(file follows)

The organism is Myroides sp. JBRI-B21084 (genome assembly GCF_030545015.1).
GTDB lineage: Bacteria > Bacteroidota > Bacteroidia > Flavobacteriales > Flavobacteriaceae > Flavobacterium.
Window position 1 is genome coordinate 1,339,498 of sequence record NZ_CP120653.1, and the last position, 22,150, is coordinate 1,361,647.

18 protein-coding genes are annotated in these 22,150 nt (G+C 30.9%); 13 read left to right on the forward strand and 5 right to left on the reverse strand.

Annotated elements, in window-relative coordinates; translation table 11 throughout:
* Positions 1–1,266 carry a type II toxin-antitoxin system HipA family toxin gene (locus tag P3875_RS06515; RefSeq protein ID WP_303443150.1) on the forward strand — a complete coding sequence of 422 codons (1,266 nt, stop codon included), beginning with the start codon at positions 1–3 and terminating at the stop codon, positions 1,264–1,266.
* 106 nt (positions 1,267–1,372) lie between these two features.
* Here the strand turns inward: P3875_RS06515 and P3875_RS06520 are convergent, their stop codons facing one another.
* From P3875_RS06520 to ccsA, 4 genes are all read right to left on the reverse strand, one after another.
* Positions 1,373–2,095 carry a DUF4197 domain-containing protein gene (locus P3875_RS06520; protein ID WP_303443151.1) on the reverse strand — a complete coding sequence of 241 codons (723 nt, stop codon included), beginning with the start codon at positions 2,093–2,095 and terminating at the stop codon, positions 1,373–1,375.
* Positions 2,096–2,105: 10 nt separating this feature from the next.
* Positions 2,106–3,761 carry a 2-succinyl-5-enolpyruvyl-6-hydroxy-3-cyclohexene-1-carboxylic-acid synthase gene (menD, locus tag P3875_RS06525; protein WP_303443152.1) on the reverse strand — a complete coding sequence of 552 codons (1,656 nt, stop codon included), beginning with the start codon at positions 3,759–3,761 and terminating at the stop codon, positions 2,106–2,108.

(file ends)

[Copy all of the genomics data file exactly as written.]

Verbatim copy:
The organism is Myroides sp. JBRI-B21084 (genome assembly GCF_030545015.1).
GTDB lineage: Bacteria > Bacteroidota > Bacteroidia > Flavobacteriales > Flavobacteriaceae > Flavobacterium.
Window position 1 is genome coordinate 1,339,498 of sequence record NZ_CP120653.1, and the last position, 22,150, is coordinate 1,361,647.

18 protein-coding genes are annotated in these 22,150 nt (G+C 30.9%); 13 read left to right on the forward strand and 5 right to left on the reverse strand.

Annotated elements, in window-relative coordinates; translation table 11 throughout:
* Positions 1–1,266 carry a type II toxin-antitoxin system HipA family toxin gene (locus tag P3875_RS06515; RefSeq protein ID WP_303443150.1) on the forward strand — a complete coding sequence of 422 codons (1,266 nt, stop codon included), beginning with the start codon at positions 1–3 and terminating at the stop codon, positions 1,264–1,266.
* 106 nt (positions 1,267–1,372) lie between these two features.
* Here the strand turns inward: P3875_RS06515 and P3875_RS06520 are convergent, their stop codons facing one another.
* From P3875_RS06520 to ccsA, 4 genes are all read right to left on the reverse strand, one after another.
* Positions 1,373–2,095 carry a DUF4197 domain-containing protein gene (locus P3875_RS06520; protein ID WP_303443151.1) on the reverse strand — a complete coding sequence of 241 codons (723 nt, stop codon included), beginning with the start codon at positions 2,093–2,095 and terminating at the stop codon, positions 1,373–1,375.
* Positions 2,096–2,105: 10 nt separating this feature from the next.
* Positions 2,106–3,761 carry a 2-succinyl-5-enolpyruvyl-6-hydroxy-3-cyclohexene-1-carboxylic-acid synthase gene (menD, locus tag P3875_RS06525; protein WP_303443152.1) on the reverse strand — a complete coding sequence of 552 codons (1,656 nt, stop codon included), beginning with the start codon at positions 3,759–3,761 and terminating at the stop codon, positions 2,106–2,108.